I enjoy the hunt and the anticipation of what each new place might bring, but it’s frustrating to leave somewhere with little or nothing achieved because game rules deem that place to be useless to you, despite your eyes offering you very clear evidence to the contrary. The crafting tree, from food to clothes to traps to medicines, is large and thoughtful, but the acquisition of ingredients for it feels restrictive and arbitrary. Clearly resources must be limited in order to make the survival experience meaningful, but I hope The Flame and the Flood can gradually become less game-y about it.

I should restate that this is a very early beta, primarily for Kickstarter backers, so clearly all is subject to change. I’ll be paying close attention to how it goes and grows, because this drowned world is a place I want to spend a lot of time in.

I love the way it looks, a little bit Pixar, a little bit Fallout, this colourful and rustic approach to an apparent post-apocalypse. It’s both tribute to and mourning for an idealised America that never was – the optimism of Rockwell, the forlornness of Hopper. I love the way it simply hints at the world that was and how it became the world that is, its rusting structures and collapsing signs enough to convey both loss and wonder. And there’s its great and mighty river, different every time, different stop-offs with different names every time. The river is a lead character, in the way the city is a lead character in GTA games, or Rapture was in Bioshock.

I love the way it sounds, with the noisy ambience of the natural world and the thunderous river, its downbeat country score and the guitar twangs every time you craft an item, joining into a short melody if you build multiple things in quick succession. Its few characters are wordless, but all that needs to be said is said by music, animation and architecture.

Yes, The Flame In The Flood is a particularly delightful end of the world. But it’s also a bit of a grind in this current, early form. I don’t feel that I learn much more with each new foray and each new perma-death (as I do in, say, Spelunky), just that I need to start all over again, slowly building up my stocks of plants and tools and waiting for the same recipes to be unlocked once more. Once I have, all might be lost when that bloody raft slams into another bloody rock, or one of the enormous wolves I cannot fight until I’ve lucked into finding the parts for a knife will inexorably hunt me down before I can escape back to the raft.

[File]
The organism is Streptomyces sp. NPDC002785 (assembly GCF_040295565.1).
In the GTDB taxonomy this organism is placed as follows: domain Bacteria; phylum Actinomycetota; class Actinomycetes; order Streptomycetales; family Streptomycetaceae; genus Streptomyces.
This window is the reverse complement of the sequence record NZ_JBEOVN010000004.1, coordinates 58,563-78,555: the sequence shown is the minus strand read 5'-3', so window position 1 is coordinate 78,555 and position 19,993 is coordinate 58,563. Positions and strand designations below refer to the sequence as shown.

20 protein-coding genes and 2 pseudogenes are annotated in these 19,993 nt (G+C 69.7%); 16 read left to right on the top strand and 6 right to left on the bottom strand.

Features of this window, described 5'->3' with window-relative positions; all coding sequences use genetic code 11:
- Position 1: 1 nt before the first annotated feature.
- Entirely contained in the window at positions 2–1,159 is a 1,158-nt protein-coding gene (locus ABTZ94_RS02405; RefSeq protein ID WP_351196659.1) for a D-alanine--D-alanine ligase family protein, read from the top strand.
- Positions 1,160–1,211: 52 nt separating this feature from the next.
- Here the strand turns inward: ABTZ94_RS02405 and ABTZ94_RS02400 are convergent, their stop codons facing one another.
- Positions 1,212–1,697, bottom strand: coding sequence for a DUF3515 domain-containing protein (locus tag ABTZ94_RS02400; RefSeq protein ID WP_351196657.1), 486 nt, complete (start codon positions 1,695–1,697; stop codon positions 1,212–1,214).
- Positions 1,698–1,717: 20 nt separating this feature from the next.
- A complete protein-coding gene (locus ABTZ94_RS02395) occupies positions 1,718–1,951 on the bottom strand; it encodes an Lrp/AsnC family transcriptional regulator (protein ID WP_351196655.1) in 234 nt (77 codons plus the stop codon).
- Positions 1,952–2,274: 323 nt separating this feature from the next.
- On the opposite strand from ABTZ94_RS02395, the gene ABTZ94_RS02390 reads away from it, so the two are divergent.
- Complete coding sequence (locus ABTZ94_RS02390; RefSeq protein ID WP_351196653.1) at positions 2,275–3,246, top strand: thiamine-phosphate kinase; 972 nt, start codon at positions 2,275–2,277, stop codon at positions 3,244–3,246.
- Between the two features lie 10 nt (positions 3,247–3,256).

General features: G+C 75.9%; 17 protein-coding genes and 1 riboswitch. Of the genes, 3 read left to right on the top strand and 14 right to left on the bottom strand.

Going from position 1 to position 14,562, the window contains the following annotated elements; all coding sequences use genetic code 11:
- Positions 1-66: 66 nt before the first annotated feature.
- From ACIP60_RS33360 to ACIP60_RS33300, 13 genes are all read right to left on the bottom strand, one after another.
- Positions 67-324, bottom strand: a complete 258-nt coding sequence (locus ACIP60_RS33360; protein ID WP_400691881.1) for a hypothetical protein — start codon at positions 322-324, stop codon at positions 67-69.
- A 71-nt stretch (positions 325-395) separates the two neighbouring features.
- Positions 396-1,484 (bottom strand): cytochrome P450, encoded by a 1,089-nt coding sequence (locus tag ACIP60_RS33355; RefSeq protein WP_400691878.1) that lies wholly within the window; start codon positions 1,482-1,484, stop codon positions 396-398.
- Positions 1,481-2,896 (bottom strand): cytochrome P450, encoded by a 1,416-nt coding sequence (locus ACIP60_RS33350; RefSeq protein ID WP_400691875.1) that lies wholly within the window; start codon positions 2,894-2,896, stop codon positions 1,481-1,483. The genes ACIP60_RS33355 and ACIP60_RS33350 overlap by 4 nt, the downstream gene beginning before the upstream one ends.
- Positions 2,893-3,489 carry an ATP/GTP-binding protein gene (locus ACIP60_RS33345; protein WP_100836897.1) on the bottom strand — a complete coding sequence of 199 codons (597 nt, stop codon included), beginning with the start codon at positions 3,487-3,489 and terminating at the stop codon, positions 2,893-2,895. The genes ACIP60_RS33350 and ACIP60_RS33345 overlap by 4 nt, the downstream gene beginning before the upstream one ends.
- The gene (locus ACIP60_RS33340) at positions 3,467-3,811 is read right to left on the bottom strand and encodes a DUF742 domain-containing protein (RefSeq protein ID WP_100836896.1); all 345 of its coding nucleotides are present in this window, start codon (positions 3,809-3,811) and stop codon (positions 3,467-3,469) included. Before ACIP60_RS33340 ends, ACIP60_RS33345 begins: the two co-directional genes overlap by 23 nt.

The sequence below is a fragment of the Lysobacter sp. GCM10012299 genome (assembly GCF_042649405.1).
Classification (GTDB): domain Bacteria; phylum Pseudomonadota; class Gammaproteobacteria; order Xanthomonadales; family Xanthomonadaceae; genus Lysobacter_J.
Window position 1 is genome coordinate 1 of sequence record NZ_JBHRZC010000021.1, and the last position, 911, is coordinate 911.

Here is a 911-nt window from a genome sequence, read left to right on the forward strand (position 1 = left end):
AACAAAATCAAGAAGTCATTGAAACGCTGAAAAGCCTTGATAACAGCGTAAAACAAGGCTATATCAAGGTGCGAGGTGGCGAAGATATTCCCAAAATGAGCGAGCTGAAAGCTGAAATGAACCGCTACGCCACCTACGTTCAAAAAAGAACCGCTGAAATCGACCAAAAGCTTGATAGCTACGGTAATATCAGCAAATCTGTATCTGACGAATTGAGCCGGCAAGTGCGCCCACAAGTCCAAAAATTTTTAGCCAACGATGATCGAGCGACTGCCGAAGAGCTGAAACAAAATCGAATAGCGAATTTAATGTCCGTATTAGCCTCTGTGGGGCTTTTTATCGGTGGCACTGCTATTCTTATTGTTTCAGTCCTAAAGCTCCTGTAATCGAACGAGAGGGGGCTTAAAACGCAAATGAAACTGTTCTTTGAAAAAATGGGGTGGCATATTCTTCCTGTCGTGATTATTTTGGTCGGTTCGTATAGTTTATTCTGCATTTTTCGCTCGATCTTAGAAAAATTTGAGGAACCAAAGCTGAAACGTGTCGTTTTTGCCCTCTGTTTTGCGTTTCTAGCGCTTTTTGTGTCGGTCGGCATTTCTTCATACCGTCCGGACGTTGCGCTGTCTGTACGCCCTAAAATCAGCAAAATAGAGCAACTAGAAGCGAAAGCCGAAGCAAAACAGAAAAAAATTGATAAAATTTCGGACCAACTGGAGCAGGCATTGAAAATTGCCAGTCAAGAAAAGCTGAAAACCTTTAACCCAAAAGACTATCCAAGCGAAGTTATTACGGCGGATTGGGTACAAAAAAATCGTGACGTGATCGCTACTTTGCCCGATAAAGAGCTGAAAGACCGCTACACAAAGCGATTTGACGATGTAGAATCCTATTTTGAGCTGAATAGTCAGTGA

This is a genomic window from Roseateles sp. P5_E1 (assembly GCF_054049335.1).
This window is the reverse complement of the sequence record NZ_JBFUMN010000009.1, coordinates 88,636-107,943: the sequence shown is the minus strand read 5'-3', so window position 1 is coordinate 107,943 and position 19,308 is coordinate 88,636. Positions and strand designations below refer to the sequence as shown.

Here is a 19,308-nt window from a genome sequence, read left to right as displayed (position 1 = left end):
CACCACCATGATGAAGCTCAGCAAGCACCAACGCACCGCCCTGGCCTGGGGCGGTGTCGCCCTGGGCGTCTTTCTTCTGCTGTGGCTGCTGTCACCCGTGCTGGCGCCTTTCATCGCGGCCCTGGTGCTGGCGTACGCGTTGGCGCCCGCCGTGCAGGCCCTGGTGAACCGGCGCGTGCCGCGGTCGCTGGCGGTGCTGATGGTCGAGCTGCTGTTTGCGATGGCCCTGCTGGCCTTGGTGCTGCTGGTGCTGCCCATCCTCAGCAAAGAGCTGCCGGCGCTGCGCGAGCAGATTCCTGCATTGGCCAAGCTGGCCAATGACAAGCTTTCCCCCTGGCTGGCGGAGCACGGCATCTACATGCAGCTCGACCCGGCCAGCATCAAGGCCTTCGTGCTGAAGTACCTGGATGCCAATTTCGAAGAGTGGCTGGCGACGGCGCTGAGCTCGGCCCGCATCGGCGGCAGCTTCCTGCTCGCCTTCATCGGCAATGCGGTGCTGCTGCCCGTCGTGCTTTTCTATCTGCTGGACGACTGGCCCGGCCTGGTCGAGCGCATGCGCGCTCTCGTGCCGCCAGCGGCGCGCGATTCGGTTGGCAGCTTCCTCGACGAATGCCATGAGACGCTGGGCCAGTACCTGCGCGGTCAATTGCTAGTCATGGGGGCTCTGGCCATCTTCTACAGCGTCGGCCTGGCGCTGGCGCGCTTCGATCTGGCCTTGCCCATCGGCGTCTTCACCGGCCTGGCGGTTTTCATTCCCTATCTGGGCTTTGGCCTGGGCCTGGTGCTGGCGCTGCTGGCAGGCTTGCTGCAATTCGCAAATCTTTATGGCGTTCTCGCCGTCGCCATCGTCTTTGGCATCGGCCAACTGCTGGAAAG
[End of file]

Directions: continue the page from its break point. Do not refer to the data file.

It may be that the game’s very mechanical nature is fundamentally at odds with its rustic, near-real world appearance. Rigid, unreal game logic that you’ll accept when you’re in a magical cave full of ghosts and goblins is more jarring when you’re in the backwaters of a something-like-contemporary America.

This is only the start though: the game is nothing like finished, its backers are currently providing feedback and courses may yet change. I’d like nothing more than if later builds of TFITF were able to feel a little more organic, and perhaps a little more willing to let me enjoy the journey as well as be bruised and battered by it. This depends on what the devs hope to achieve: the look suggests some interest in tranquility, the pace often suggests a preference for the frantic. I’m a fan of the scenery even if I’m not so sure about the ride just yet, and I am very, very interested in seeing where this river eventually takes us. It’s already a beautiful and fascinating place to explore.

The Flame In The Flood‘s first beta is available to Kickstarter backers now, and “our plan is to go into wider early access in the future.”.


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    Serrit says:

    Hmm I wonder with this early build whether the devs are following either a rapid iteration approach, or a waterfall methodology…